Dependence on cereals also makes the diet deficient in proteins especially among resource-poor people. During 2016, protein energy malnutrition (PEM) has been the leading cause of human deaths among nutritional deficiencies. Maize protein rich in lysine and tryptophan possess higher quality, and helps combating PEM. Nutritional benefits of QPM on infants and children are well demonstrated. Consumption of maize grains with enhanced provitamin-A provides much balanced nutrition to humans. Chickens fed with provitamin-A rich maize grains lay eggs that accumulate more vitamin-A in yolk, thus making it more nutritious.
Recently unveiled National Nutrition Strategy - 2017 by NITI Aayog, Govt. of India envisages alleviation of malnutrition in the country through food based solutions. Development of biofortified crops with enhanced micronutrients has been a major focus area of Indian Council of Agricultural Research (ICAR), the premier organization of agricultural research in the country. To further expedite the process of development of biofortified crops, ICAR has recently funded a Consortia Research Platform on ‘Biofortification in Selected Crops for Nutritional Security’, where rice, wheat, maize, pearl millet, sorghum and minor millets have been targeted for nutritional enrichment. Department of Biotechnology, Govt. of India has also funded several programmes on enhancement of nutrition in crops. Apart from maize, several varieties of biofortified cereals viz., rice (protein rich ‘CR Dhan 310’, zinc rich ‘DRR Dhan 45’), wheat (iron and zinc rich ‘WB-02’ and ‘HPBW-01’) and pearl millet (iron and zinc rich ‘HHB-299’, and iron rich ‘AHB-1200’) have now been developed through targeted breeding approaches. Inclusion of these biofortified cereals in different Government sponsored programmes like National Food Security Mission (NFSM), Rashtriya Krishi Vikas Yojna (RKVY) as well as nutrition intervention programme like Integrated Child Development Services (ICDS) scheme, ‘Mid-day meal’ and Nutrition Education & Training through Community Food & Nutrition Extension Units (CFNEUS) would help in providing the much needed balanced food to poor people. These biofortified cereals are high yielding, and besides serving as an important source for livelihood to poor people they assume great significance in nutritional security.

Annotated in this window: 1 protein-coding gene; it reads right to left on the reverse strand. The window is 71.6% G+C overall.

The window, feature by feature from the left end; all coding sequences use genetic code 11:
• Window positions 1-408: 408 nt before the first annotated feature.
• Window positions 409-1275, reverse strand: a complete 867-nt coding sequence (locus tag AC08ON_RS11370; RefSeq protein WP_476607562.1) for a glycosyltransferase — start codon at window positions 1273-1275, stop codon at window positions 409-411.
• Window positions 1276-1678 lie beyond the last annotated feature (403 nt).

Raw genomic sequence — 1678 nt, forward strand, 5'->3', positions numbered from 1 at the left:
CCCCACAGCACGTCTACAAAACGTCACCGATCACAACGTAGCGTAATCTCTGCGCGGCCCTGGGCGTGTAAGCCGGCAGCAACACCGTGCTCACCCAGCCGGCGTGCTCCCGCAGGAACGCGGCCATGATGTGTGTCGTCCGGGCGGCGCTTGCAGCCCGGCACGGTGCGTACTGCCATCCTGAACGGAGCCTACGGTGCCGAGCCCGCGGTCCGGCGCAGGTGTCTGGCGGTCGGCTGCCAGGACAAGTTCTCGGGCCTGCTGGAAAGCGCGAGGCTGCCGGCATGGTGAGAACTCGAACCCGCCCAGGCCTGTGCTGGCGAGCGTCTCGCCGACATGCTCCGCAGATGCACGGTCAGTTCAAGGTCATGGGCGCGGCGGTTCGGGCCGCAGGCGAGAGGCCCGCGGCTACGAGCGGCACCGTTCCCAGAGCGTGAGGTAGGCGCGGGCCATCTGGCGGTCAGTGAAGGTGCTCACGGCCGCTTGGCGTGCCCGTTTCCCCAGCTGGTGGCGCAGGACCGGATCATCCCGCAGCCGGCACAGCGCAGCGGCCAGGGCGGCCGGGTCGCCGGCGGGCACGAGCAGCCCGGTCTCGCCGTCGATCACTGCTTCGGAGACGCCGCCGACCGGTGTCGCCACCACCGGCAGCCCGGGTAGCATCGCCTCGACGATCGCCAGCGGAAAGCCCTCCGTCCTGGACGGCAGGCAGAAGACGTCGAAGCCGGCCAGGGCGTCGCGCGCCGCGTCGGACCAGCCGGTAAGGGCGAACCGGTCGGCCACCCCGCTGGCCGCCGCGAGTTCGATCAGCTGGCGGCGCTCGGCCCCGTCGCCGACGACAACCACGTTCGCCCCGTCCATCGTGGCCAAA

* Vignesh Muthusamy and Rajkumar Uttamrao Zunjare, Division of Genetics, ICAR-Indian Agricultural Research Institute (IARI), New Delhi; Contact: email@example.com